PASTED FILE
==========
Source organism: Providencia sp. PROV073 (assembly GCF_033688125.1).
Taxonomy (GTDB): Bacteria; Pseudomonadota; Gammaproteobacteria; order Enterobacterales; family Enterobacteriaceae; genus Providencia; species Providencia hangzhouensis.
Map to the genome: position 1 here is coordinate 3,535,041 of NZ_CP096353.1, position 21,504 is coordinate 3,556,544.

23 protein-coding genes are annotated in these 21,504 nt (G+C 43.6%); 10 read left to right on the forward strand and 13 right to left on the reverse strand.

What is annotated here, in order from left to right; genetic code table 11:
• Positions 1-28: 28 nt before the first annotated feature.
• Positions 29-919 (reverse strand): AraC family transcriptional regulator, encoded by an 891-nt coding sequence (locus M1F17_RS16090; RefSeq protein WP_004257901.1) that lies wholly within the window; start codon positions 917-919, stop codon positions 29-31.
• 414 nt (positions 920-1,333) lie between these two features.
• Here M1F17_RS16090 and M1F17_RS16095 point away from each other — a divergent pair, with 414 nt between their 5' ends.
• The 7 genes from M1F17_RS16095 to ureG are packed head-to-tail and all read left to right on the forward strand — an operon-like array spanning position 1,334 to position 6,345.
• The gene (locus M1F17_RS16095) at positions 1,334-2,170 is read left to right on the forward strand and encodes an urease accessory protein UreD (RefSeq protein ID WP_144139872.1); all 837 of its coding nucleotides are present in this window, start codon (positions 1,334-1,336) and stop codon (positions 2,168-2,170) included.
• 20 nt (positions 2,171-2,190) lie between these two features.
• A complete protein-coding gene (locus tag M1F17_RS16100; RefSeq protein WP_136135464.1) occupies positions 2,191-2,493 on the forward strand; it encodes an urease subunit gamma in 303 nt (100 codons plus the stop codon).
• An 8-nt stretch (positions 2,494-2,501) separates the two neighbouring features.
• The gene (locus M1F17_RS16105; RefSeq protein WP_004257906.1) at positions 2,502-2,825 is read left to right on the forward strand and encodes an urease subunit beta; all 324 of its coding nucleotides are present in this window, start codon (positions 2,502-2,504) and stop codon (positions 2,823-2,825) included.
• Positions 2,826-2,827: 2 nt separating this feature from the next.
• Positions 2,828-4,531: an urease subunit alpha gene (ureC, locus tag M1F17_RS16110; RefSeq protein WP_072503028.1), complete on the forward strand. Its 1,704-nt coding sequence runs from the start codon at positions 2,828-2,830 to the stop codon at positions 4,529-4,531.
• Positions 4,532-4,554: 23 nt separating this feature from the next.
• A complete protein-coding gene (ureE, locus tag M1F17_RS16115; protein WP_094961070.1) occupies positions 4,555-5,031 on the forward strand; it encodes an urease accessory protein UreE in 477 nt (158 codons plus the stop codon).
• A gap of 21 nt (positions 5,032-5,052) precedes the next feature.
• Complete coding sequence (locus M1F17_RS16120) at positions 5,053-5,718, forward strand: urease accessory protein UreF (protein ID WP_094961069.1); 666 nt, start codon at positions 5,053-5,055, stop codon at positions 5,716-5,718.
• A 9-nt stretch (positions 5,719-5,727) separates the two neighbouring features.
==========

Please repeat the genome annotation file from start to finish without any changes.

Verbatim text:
Source organism: Providencia sp. PROV073 (assembly GCF_033688125.1).
Taxonomy (GTDB): Bacteria; Pseudomonadota; Gammaproteobacteria; order Enterobacterales; family Enterobacteriaceae; genus Providencia; species Providencia hangzhouensis.
Map to the genome: position 1 here is coordinate 3,535,041 of NZ_CP096353.1, position 21,504 is coordinate 3,556,544.

23 protein-coding genes are annotated in these 21,504 nt (G+C 43.6%); 10 read left to right on the forward strand and 13 right to left on the reverse strand.

What is annotated here, in order from left to right; genetic code table 11:
• Positions 1-28: 28 nt before the first annotated feature.
• Positions 29-919 (reverse strand): AraC family transcriptional regulator, encoded by an 891-nt coding sequence (locus M1F17_RS16090; RefSeq protein WP_004257901.1) that lies wholly within the window; start codon positions 917-919, stop codon positions 29-31.
• 414 nt (positions 920-1,333) lie between these two features.
• Here M1F17_RS16090 and M1F17_RS16095 point away from each other — a divergent pair, with 414 nt between their 5' ends.
• The 7 genes from M1F17_RS16095 to ureG are packed head-to-tail and all read left to right on the forward strand — an operon-like array spanning position 1,334 to position 6,345.
• The gene (locus M1F17_RS16095) at positions 1,334-2,170 is read left to right on the forward strand and encodes an urease accessory protein UreD (RefSeq protein ID WP_144139872.1); all 837 of its coding nucleotides are present in this window, start codon (positions 1,334-1,336) and stop codon (positions 2,168-2,170) included.
• 20 nt (positions 2,171-2,190) lie between these two features.
• A complete protein-coding gene (locus tag M1F17_RS16100; RefSeq protein WP_136135464.1) occupies positions 2,191-2,493 on the forward strand; it encodes an urease subunit gamma in 303 nt (100 codons plus the stop codon).
• An 8-nt stretch (positions 2,494-2,501) separates the two neighbouring features.
• The gene (locus M1F17_RS16105; RefSeq protein WP_004257906.1) at positions 2,502-2,825 is read left to right on the forward strand and encodes an urease subunit beta; all 324 of its coding nucleotides are present in this window, start codon (positions 2,502-2,504) and stop codon (positions 2,823-2,825) included.
• Positions 2,826-2,827: 2 nt separating this feature from the next.
• Positions 2,828-4,531: an urease subunit alpha gene (ureC, locus tag M1F17_RS16110; RefSeq protein WP_072503028.1), complete on the forward strand. Its 1,704-nt coding sequence runs from the start codon at positions 2,828-2,830 to the stop codon at positions 4,529-4,531.
• Positions 4,532-4,554: 23 nt separating this feature from the next.
• A complete protein-coding gene (ureE, locus tag M1F17_RS16115; protein WP_094961070.1) occupies positions 4,555-5,031 on the forward strand; it encodes an urease accessory protein UreE in 477 nt (158 codons plus the stop codon).
• A gap of 21 nt (positions 5,032-5,052) precedes the next feature.
• Complete coding sequence (locus M1F17_RS16120) at positions 5,053-5,718, forward strand: urease accessory protein UreF (protein ID WP_094961069.1); 666 nt, start codon at positions 5,053-5,055, stop codon at positions 5,716-5,718.
• A 9-nt stretch (positions 5,719-5,727) separates the two neighbouring features.